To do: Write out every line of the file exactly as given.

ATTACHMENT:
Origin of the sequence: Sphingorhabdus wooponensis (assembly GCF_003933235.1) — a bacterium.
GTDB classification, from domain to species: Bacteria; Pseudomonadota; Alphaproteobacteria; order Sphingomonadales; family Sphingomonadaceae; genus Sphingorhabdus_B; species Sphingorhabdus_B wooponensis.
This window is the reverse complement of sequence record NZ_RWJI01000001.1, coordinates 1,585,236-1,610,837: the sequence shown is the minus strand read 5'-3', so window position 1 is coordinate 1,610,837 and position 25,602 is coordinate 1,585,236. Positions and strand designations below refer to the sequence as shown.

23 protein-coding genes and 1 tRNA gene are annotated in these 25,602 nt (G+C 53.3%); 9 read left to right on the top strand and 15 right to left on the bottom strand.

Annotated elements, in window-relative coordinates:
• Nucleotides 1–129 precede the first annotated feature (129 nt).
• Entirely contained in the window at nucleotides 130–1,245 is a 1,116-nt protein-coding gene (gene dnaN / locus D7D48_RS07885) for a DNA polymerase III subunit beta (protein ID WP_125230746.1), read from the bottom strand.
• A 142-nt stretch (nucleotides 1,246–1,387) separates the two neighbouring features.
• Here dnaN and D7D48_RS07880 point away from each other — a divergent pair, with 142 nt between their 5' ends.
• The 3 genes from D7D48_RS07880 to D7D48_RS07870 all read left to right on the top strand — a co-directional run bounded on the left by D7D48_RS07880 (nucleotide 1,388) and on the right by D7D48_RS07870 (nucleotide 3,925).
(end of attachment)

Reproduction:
Origin of the sequence: Sphingorhabdus wooponensis (assembly GCF_003933235.1) — a bacterium.
GTDB classification, from domain to species: Bacteria; Pseudomonadota; Alphaproteobacteria; order Sphingomonadales; family Sphingomonadaceae; genus Sphingorhabdus_B; species Sphingorhabdus_B wooponensis.
This window is the reverse complement of sequence record NZ_RWJI01000001.1, coordinates 1,585,236-1,610,837: the sequence shown is the minus strand read 5'-3', so window position 1 is coordinate 1,610,837 and position 25,602 is coordinate 1,585,236. Positions and strand designations below refer to the sequence as shown.

23 protein-coding genes and 1 tRNA gene are annotated in these 25,602 nt (G+C 53.3%); 9 read left to right on the top strand and 15 right to left on the bottom strand.

Annotated elements, in window-relative coordinates:
• Nucleotides 1–129 precede the first annotated feature (129 nt).
• Entirely contained in the window at nucleotides 130–1,245 is a 1,116-nt protein-coding gene (gene dnaN / locus D7D48_RS07885) for a DNA polymerase III subunit beta (protein ID WP_125230746.1), read from the bottom strand.
• A 142-nt stretch (nucleotides 1,246–1,387) separates the two neighbouring features.
• Here dnaN and D7D48_RS07880 point away from each other — a divergent pair, with 142 nt between their 5' ends.
• The 3 genes from D7D48_RS07880 to D7D48_RS07870 all read left to right on the top strand — a co-directional run bounded on the left by D7D48_RS07880 (nucleotide 1,388) and on the right by D7D48_RS07870 (nucleotide 3,925).